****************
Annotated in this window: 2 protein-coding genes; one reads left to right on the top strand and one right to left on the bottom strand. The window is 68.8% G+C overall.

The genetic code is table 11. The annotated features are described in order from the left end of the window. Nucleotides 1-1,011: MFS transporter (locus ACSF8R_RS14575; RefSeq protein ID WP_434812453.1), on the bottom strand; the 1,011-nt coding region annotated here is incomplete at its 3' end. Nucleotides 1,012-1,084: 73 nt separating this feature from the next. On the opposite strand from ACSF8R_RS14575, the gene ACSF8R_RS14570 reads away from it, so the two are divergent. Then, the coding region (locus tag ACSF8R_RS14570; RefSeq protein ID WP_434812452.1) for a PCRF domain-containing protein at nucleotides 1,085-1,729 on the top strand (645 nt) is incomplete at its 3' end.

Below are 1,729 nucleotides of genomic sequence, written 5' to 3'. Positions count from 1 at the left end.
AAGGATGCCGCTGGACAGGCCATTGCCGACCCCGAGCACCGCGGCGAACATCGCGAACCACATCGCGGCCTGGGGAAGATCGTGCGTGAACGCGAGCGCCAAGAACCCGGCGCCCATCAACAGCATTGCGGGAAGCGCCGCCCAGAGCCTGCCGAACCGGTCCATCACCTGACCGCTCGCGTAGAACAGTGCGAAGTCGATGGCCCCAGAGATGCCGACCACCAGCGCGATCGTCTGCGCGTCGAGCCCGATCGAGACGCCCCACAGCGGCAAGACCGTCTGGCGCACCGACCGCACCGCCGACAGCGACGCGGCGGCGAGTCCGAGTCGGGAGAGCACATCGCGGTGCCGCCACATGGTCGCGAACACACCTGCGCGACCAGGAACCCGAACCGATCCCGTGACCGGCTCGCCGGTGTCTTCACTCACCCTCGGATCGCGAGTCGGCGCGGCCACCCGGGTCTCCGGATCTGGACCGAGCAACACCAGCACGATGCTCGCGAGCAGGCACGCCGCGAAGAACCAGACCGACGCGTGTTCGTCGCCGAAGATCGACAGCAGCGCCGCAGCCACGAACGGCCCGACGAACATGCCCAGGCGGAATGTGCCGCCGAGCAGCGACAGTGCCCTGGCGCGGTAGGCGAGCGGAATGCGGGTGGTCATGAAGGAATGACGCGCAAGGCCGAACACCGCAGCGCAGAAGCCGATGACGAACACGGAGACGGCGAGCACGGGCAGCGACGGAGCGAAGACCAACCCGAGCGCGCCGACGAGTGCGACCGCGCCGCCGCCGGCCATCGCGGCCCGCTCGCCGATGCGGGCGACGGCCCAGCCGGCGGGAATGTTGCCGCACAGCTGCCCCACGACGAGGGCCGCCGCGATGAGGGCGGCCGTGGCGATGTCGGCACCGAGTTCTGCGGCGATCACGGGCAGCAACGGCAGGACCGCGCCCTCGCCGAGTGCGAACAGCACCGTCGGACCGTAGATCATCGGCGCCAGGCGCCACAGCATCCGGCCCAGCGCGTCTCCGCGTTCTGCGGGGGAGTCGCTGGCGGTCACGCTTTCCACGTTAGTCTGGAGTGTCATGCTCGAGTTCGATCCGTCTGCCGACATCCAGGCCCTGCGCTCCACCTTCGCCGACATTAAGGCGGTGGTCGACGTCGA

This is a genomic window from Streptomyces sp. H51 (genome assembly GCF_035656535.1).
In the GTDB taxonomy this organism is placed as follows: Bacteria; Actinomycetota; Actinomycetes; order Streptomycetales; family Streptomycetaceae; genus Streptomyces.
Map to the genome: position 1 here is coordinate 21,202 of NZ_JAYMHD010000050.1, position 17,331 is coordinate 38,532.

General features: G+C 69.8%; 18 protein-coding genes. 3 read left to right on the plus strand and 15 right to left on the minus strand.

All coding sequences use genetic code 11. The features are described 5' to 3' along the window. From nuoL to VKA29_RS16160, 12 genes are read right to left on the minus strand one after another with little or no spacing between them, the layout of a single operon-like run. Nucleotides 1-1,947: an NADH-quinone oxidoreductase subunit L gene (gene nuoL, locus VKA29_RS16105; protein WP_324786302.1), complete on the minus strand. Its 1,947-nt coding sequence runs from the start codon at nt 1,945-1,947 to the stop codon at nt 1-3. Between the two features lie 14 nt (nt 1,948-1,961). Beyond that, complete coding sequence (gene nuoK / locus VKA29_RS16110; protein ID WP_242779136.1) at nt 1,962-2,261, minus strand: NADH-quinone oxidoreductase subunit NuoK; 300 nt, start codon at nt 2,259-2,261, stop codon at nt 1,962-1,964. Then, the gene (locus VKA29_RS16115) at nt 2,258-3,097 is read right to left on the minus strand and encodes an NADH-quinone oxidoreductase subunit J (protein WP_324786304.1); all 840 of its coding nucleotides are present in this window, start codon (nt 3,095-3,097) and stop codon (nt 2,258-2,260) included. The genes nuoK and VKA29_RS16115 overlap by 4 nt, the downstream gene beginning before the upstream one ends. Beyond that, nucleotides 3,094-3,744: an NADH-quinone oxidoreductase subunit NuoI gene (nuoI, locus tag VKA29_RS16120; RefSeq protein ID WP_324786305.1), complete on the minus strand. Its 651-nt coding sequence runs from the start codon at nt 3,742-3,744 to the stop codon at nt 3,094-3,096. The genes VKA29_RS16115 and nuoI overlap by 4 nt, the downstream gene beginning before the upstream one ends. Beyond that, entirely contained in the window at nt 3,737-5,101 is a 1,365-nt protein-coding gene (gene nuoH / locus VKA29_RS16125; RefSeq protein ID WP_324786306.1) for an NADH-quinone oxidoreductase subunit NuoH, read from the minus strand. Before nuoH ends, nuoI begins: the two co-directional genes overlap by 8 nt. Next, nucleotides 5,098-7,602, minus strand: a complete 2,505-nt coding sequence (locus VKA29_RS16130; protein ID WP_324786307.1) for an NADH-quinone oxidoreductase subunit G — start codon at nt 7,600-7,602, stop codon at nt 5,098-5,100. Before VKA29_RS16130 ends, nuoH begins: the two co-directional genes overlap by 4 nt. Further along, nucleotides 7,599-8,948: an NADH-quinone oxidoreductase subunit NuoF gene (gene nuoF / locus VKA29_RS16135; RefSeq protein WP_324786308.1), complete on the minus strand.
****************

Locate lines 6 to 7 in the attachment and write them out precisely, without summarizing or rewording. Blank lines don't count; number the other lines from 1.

In the GTDB taxonomy this organism is placed as follows: Bacteria; Actinomycetota; Actinomycetes; order Streptomycetales; family Streptomycetaceae; genus Streptomyces.
Map to the genome: position 1 here is coordinate 21,202 of NZ_JAYMHD010000050.1, position 17,331 is coordinate 38,532.